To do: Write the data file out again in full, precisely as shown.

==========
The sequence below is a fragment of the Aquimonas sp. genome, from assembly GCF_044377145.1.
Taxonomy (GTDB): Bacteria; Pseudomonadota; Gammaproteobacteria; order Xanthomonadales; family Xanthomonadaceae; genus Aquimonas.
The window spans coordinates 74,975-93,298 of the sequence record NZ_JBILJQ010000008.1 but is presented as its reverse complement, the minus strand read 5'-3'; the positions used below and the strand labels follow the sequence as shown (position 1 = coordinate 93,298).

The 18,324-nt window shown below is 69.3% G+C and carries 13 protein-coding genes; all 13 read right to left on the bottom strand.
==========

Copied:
The sequence below is a fragment of the Aquimonas sp. genome, from assembly GCF_044377145.1.
Taxonomy (GTDB): Bacteria; Pseudomonadota; Gammaproteobacteria; order Xanthomonadales; family Xanthomonadaceae; genus Aquimonas.
The window spans coordinates 74,975-93,298 of the sequence record NZ_JBILJQ010000008.1 but is presented as its reverse complement, the minus strand read 5'-3'; the positions used below and the strand labels follow the sequence as shown (position 1 = coordinate 93,298).

The 18,324-nt window shown below is 69.3% G+C and carries 13 protein-coding genes; all 13 read right to left on the bottom strand.